- Release Date:2018-02-16
- Series:Phase 3
T’Challa returns home as sovereign of the nation of Wakanda only to find his dual role of king and protector challenged by a long-time adversary in a conflict that has global consequences.
Where to begin with Black Panther? For the first time in a long time, Marvel has delivered a film that nearly left me speechless and without any negative criticism. I literally have nothing bad to say about this film, except perhaps that the main villain wasn’t properly introduced until relatively late in the film, but they made up for that in an abundant number of ways.
This review will remain relatively short since I have nothing negative to say. Over the years, I’ve had two major criticisms of Marvel films, especially in the post-Avengers era, when Marvel kind of zeroed in on what worked for them. The first is that Marvel had become a bit of a cookie-cutter industry, with each film looking, sounding, and playing out roughly the same way. The second is that Marvel’s villains seemed very one-dimensional, with the exception of Loki due to his personal connection with the hero and the fact that they could stretch his story arc over multiple films.
I am pleased to say that neither of these problems reared their ugly heads in Black Panther.
For starters, this film felt like the most unique Marvel film since the early days of Marvel Studios. In fact, there were times when I forgot it was connected to the greater Marvel universe. It felt very self-contained and most connections it had with other films seemed minor. This helped it breathe as its own film, and made it so much better.
The main villain, though lacking in screen time at the beginning, is, dare I say it, the best Marvel villain we’ve ever seen. He had a personal connection to the hero and was truly sympathetic. Despite being misguided by his upbringing, he was someone I wanted to see live past the end of the film. But his death was a symbol of T’challa’s arc. He was, as T’challa points out, a villain of Wakanda’s own making, a flaw in their system, evidence of the need to make changes. Erik’s death symbolized T’challa’s realization of this fact, and his resolution to do something about it. I wish we could have seen more of Erik, but his role was easily the most compelling for any Marvel villain.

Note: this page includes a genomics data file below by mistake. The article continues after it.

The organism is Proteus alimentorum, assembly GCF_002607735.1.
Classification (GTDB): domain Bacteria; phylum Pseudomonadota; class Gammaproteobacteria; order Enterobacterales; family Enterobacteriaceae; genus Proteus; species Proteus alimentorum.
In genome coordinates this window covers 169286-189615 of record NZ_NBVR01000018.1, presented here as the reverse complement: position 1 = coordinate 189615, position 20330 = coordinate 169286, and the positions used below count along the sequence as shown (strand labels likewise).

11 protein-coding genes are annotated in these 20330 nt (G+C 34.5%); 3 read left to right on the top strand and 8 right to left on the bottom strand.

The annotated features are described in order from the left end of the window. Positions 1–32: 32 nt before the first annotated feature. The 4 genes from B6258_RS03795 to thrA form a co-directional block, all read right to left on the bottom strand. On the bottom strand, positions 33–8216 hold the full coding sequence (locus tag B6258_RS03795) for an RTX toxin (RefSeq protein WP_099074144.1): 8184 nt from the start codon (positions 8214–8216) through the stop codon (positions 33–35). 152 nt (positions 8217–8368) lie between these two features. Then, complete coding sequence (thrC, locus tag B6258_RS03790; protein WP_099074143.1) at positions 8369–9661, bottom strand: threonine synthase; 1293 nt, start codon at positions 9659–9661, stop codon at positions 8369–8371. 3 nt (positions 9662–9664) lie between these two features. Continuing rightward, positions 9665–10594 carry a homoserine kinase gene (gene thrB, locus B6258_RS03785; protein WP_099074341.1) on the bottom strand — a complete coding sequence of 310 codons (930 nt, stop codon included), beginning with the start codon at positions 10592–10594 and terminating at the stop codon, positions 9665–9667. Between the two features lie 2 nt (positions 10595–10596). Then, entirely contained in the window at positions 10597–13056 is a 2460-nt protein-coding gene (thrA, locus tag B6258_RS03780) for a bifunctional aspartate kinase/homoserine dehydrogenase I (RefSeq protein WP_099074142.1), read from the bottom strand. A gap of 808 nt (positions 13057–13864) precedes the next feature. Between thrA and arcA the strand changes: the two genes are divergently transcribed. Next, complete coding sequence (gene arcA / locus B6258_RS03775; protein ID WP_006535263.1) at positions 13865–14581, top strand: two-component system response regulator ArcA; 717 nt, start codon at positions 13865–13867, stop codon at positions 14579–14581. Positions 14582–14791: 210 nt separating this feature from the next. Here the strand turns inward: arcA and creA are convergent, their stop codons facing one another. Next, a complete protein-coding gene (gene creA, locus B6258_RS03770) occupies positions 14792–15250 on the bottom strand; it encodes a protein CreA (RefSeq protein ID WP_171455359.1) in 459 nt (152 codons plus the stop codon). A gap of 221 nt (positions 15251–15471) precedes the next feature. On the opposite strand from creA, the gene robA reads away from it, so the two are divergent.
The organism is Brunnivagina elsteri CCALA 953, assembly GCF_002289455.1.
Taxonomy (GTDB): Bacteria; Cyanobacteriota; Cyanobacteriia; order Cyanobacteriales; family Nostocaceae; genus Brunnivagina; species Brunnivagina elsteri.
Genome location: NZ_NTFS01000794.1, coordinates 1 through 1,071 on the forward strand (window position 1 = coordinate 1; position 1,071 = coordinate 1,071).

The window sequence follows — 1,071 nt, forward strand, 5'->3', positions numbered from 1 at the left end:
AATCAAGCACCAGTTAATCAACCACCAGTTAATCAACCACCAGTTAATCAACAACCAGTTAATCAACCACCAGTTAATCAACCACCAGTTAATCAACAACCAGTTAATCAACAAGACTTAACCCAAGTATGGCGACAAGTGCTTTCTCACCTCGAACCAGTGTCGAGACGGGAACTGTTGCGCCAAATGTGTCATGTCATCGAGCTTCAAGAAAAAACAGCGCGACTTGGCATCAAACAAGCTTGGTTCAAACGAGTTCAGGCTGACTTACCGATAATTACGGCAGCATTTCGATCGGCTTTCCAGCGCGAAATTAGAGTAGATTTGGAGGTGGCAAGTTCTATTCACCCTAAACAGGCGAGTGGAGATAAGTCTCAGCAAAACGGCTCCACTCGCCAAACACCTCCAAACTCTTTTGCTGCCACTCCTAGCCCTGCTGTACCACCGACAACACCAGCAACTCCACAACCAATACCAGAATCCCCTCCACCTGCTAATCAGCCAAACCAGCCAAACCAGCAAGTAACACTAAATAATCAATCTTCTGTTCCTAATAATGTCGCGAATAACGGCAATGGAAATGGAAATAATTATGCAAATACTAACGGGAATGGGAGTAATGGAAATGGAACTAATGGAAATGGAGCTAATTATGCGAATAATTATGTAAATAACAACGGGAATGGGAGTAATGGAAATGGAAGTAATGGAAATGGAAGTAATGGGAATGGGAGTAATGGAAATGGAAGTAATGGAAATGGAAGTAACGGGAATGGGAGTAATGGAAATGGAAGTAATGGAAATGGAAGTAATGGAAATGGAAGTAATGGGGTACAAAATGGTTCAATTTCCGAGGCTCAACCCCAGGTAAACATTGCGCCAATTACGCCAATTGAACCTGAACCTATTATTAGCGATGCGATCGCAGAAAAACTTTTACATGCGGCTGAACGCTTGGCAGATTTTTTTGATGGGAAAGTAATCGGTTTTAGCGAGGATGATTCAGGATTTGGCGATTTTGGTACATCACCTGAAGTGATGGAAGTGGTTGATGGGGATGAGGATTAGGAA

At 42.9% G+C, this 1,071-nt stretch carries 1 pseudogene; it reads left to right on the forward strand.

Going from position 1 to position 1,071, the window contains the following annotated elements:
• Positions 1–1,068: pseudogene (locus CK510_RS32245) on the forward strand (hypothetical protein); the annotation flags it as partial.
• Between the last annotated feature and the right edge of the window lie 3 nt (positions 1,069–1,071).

There is so much good I could say about this film. I’ll try to lay it all out, rapid fire. The costume design, and indeed all of the design, was an amazing mix of science fiction and African culture. The pacing was perfect, making me want to punch the air at all the right moments. The soundtrack was incredible, drawing from multiple black cultures across the globe. The action scenes were among Marvel’s best. And the simple narrative craftsmanship was spot on. Every scene had a purpose.
But ultimately, what made Black Panther so special was its message. As a white male born into privilege, I will probably never fully understand just how important this film is to young black children (as well as adults) all across America, Africa, and the entire world. But I have an idea. This film is a symbol of hope for all impoverished people around the Earth. Furthermore, the film also had a message to me and my fellow privileged peers: what do you do when you have the resources to help others?
I hope we may all benefit from the messages and hope that stem from this film. These are what make Black Panther perhaps the most important superhero film of the century to date, if not the most important film of any genre. And I do not say that lightly.
In other words, go see it again.